Combined immunotherapy with Listeria monocytogenes-based PSA vaccine and radiation therapy leads to a therapeutic response in a murine model of prostate cancer
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- Hannan, R., Zhang, H., Wallecha, A. et al. Cancer Immunol Immunother (2012) 61: 2227. doi:10.1007/s00262-012-1257-x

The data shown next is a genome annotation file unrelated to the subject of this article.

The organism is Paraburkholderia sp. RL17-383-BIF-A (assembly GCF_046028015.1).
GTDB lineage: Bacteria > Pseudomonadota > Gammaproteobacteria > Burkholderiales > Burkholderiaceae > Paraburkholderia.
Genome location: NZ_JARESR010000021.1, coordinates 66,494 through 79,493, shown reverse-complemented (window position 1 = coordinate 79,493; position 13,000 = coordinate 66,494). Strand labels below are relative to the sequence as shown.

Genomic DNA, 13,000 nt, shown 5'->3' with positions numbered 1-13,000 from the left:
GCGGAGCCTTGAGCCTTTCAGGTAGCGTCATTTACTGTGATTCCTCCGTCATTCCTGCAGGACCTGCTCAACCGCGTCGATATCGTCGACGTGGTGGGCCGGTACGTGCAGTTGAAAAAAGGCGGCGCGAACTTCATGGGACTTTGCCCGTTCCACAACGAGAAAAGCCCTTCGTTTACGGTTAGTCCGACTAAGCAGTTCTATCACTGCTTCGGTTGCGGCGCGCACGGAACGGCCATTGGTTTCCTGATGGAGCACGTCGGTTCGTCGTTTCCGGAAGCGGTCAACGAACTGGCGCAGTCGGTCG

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Radiation therapy (RT) is an integral part of prostate cancer treatment across all stages and risk groups. Immunotherapy using a live, attenuated, Listeria monocytogenes-based vaccines have been shown previously to be highly efficient in stimulating anti-tumor responses to impact on the growth of established tumors in different tumor models. Here, we evaluated the combination of RT and immunotherapy using Listeria monocytogenes-based vaccine (ADXS31-142) in a mouse model of prostate cancer. Mice bearing PSA-expressing TPSA23 tumor were divided to 5 groups receiving no treatment, ADXS31-142, RT (10 Gy), control Listeria vector and combination of ADXS31-142 and RT. Tumor growth curve was generated by measuring the tumor volume biweekly. Tumor tissue, spleen, and sera were harvested from each group for IFN-γ ELISpot, intracellular cytokine assay, tetramer analysis, and immunofluorescence staining. There was a significant tumor growth delay in mice that received combined ADXS31-142 and RT treatment as compared with mice of other cohorts and this combined treatment causes complete regression of their established tumors in 60 % of the mice. ELISpot and immunohistochemistry of CD8+ cytotoxic T Lymphocytes (CTL) showed a significant increase in IFN-γ production in mice with combined treatment. Tetramer analysis showed a fourfold and a greater than 16-fold increase in PSA-specific CTLs in animals receiving ADXS31-142 alone and combination treatment, respectively. A similar increase in infiltration of CTLs was observed in the tumor tissues. Combination therapy with RT and Listeria PSA vaccine causes significant tumor regression by augmenting PSA-specific immune response and it could serve as a potential treatment regimen for prostate cancer.